Pascal Chuma’s ‘Chumaism’ painting style captures the attention of many, thanks to the intricate brushes of colorful paint on his canvases. His painting style is one for the books, as he tells stories affecting society in an engaging and thought-provoking manner.
WoK recently caught up with him and explored the different stories he has told through his art. To be amazed would be an understatement to the feeling we had while conducting this interview. With over a decade’s long experience in painting, Chuma’s journey is one that is inspiring, educative and eye-opening.
Read on to find out how he grew his talent, followed his path, and created a learning platform for upcoming painters.
Kindly introduce yourself and what you do
My name is Pascal Chuma. I am a creative soul from Bobea Art centre. I am also a professional painter. I started painting professionally in 2010.
Is painting something you always knew you would do? Is it a talent or an interest?
Painting entails a few elements including talent, passion and interest. It is a mixture of the three.
Tell us a bit about your childhood
I was born and raised in the rural area in Kisii. After my secondary education I came to the city to study arts then later went to employment. After a while I decided to start an arts centre to empower young people and begin my career as a professional painter full time.
At what point did you decide to leave employment?
When I was in employment, I was not comfortable with what I was doing. My passion was in painting, so I decided to follow my heart and do painting full-time. After I left my job I started doing my paintings at the house and kids and passersby would be interested in my paintings. This interest grew and I figured I needed a bigger space for working. That is when I decided to get a conducive space for art expression to teach young kids so they can grow their interest and find a way to earn a living in the future.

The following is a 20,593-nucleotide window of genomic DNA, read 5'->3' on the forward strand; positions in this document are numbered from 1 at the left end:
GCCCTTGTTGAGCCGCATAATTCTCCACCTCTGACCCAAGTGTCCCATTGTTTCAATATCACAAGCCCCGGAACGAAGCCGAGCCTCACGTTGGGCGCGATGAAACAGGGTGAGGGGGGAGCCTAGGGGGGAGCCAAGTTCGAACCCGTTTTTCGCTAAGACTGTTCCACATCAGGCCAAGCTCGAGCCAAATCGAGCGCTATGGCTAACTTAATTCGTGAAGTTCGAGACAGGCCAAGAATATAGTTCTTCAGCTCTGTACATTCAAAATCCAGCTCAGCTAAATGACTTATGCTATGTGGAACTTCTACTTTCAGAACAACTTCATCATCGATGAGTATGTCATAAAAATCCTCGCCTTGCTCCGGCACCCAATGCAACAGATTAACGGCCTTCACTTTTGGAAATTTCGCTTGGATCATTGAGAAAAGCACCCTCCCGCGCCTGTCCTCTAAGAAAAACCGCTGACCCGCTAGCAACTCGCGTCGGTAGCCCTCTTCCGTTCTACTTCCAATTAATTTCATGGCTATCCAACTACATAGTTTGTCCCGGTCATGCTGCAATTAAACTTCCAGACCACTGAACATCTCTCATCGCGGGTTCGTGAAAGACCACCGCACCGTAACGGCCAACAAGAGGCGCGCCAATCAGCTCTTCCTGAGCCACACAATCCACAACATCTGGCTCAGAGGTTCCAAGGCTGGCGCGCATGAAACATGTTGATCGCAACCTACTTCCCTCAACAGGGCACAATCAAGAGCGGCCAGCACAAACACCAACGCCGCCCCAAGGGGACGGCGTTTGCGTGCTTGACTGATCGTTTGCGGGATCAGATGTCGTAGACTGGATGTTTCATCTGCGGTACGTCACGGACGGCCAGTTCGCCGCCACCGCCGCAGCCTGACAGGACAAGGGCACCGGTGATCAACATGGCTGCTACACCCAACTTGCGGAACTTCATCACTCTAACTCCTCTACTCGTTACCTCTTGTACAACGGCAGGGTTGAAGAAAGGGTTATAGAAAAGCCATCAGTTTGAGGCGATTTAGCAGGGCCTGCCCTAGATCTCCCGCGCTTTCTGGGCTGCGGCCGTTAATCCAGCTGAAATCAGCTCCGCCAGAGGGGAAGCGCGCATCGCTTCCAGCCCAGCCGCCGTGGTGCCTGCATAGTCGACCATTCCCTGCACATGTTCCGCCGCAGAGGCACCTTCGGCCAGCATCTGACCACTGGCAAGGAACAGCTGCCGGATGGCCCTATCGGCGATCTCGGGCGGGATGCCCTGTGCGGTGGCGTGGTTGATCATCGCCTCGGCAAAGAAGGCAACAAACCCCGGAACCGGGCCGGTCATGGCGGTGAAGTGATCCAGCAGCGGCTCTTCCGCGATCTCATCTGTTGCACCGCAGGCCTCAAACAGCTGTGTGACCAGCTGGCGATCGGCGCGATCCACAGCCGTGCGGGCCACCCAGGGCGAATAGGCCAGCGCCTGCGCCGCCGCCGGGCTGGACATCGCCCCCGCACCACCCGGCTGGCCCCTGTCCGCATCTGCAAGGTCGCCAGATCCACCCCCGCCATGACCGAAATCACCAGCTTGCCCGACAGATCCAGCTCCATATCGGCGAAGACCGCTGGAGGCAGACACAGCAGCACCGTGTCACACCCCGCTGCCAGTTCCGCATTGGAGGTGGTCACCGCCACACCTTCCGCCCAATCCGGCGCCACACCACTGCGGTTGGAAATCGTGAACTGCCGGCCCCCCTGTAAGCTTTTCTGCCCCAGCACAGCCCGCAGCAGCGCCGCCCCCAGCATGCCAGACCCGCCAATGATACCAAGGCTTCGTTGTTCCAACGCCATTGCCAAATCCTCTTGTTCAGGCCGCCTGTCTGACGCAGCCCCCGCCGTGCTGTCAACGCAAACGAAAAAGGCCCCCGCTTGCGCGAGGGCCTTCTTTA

How can you describe your style of painting?
I invented my style in 2010, I call it Chumaism style. It is an individualistic genius style that emphasizes on feelings. A network of colour expression, poetic imagination and texture. So, I use a lot of colours.
When it happens for a specific story, I use different specific colours to express the story.
What inspires this style of painting?
Some come as a dream, experience and the environment I live in. I observe what is happening and use my art to solve problems. My art always tells a story, so my audience will pause for a bit to observe and really think about the painting. When I do a painting, I highlight the problem and try to offer a solution.
How has the reception for your art been in Kenya?
Unfortunately, most Kenyans have art illiteracy. Majority of people do not understand how we do what we do and why we do it. People should understand that art is therapeutic and there is life. We should teach our children to embrace art from a young age, and teach them how to make an impact on society. We should not force the conventional professions on our kids. When you see a talent in a child, invest in that.
You are a very successful artist with an international appeal. Tell us a bit about that.
I tell stories about the African people. It is my objective as an artist to tell these stories. Through my paintings I speak about social injustices and other issues affecting humanity. When I do a painting about that, I attract a lot of attention from across the world. My art has been displayed in art galleries around the world including New York, Berlin and Japan.
Perhaps what most people are wondering, does art really pay?
(Laughs) Yes! Art does pay. In fact, art pays really well. We live in an environment where people hide the amount they make from art. However, people should know that art pays very well, when it gets to the right client. Actually, my first car in life, a BMW X5, was purchased fully by proceeds from my painting work. That’s how much painting can pay. (Laughs)
How much do your paintings cost?
My paintings have different costs. Potential buyers should visit our studio and website to get the exact prices for my paintings.
What is you advice for the younger generation pursuing art as a career?
For the young people out there, art and painting is a very viable way of earning a living. If you have the interest, talent and passion, you are able to make art that will sustain you, your family and make an impact on the society. Always try to make meaningful art that has a message and speaks to the masses. Have a clear understanding of the message you want to send across and always yearn to make a difference with your craft. Do not be discouraged by naysayers. Always strive to make the most of your talent and push yourself to become the best you can be.
Also avoid using middlemen to sell your art. With today’s technology, you can post your work online and will find clients that you can sell directly to. Also display your work in local galleries to gain attention and build on your brad. Eventually, you will succeed.